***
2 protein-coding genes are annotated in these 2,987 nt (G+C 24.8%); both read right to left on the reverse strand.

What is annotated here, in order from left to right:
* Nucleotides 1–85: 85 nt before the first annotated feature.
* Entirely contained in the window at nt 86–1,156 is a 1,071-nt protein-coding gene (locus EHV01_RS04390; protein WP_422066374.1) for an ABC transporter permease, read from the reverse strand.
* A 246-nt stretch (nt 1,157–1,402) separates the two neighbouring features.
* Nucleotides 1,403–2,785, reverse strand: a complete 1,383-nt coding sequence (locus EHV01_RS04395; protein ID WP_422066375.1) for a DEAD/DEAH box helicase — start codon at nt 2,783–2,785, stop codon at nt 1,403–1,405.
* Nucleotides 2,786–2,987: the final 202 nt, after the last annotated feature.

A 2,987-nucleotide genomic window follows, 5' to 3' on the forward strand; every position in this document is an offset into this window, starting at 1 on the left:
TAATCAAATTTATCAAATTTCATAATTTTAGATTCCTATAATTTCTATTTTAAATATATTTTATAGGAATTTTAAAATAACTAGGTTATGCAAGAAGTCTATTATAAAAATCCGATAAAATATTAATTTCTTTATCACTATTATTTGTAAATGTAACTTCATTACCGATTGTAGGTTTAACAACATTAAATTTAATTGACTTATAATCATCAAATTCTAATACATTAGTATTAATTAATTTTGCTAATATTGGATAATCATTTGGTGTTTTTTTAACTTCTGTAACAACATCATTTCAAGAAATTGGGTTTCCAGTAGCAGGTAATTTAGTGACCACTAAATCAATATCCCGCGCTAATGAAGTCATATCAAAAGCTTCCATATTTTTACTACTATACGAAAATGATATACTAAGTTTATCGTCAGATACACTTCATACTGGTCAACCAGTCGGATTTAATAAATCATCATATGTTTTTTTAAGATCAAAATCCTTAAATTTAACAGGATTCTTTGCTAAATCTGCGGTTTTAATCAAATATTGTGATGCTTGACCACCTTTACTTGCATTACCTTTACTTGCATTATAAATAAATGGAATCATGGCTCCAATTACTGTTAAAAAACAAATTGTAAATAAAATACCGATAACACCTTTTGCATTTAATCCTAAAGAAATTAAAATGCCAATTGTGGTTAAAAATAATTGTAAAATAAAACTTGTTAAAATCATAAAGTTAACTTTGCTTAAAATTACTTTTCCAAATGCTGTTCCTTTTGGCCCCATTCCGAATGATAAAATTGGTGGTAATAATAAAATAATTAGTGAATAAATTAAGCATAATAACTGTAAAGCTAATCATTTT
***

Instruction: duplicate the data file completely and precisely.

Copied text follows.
2 protein-coding genes are annotated in these 2,987 nt (G+C 24.8%); both read right to left on the reverse strand.

What is annotated here, in order from left to right:
* Nucleotides 1–85: 85 nt before the first annotated feature.
* Entirely contained in the window at nt 86–1,156 is a 1,071-nt protein-coding gene (locus EHV01_RS04390; protein WP_422066374.1) for an ABC transporter permease, read from the reverse strand.
* A 246-nt stretch (nt 1,157–1,402) separates the two neighbouring features.
* Nucleotides 1,403–2,785, reverse strand: a complete 1,383-nt coding sequence (locus EHV01_RS04395; protein ID WP_422066375.1) for a DEAD/DEAH box helicase — start codon at nt 2,783–2,785, stop codon at nt 1,403–1,405.
* Nucleotides 2,786–2,987: the final 202 nt, after the last annotated feature.

A 2,987-nucleotide genomic window follows, 5' to 3' on the forward strand; every position in this document is an offset into this window, starting at 1 on the left:
TAATCAAATTTATCAAATTTCATAATTTTAGATTCCTATAATTTCTATTTTAAATATATTTTATAGGAATTTTAAAATAACTAGGTTATGCAAGAAGTCTATTATAAAAATCCGATAAAATATTAATTTCTTTATCACTATTATTTGTAAATGTAACTTCATTACCGATTGTAGGTTTAACAACATTAAATTTAATTGACTTATAATCATCAAATTCTAATACATTAGTATTAATTAATTTTGCTAATATTGGATAATCATTTGGTGTTTTTTTAACTTCTGTAACAACATCATTTCAAGAAATTGGGTTTCCAGTAGCAGGTAATTTAGTGACCACTAAATCAATATCCCGCGCTAATGAAGTCATATCAAAAGCTTCCATATTTTTACTACTATACGAAAATGATATACTAAGTTTATCGTCAGATACACTTCATACTGGTCAACCAGTCGGATTTAATAAATCATCATATGTTTTTTTAAGATCAAAATCCTTAAATTTAACAGGATTCTTTGCTAAATCTGCGGTTTTAATCAAATATTGTGATGCTTGACCACCTTTACTTGCATTACCTTTACTTGCATTATAAATAAATGGAATCATGGCTCCAATTACTGTTAAAAAACAAATTGTAAATAAAATACCGATAACACCTTTTGCATTTAATCCTAAAGAAATTAAAATGCCAATTGTGGTTAAAAATAATTGTAAAATAAAACTTGTTAAAATCATAAAGTTAACTTTGCTTAAAATTACTTTTCCAAATGCTGTTCCTTTTGGCCCCATTCCGAATGATAAAATTGGTGGTAATAATAAAATAATTAGTGAATAAATTAAGCATAATAACTGTAAAGCTAATCATTTT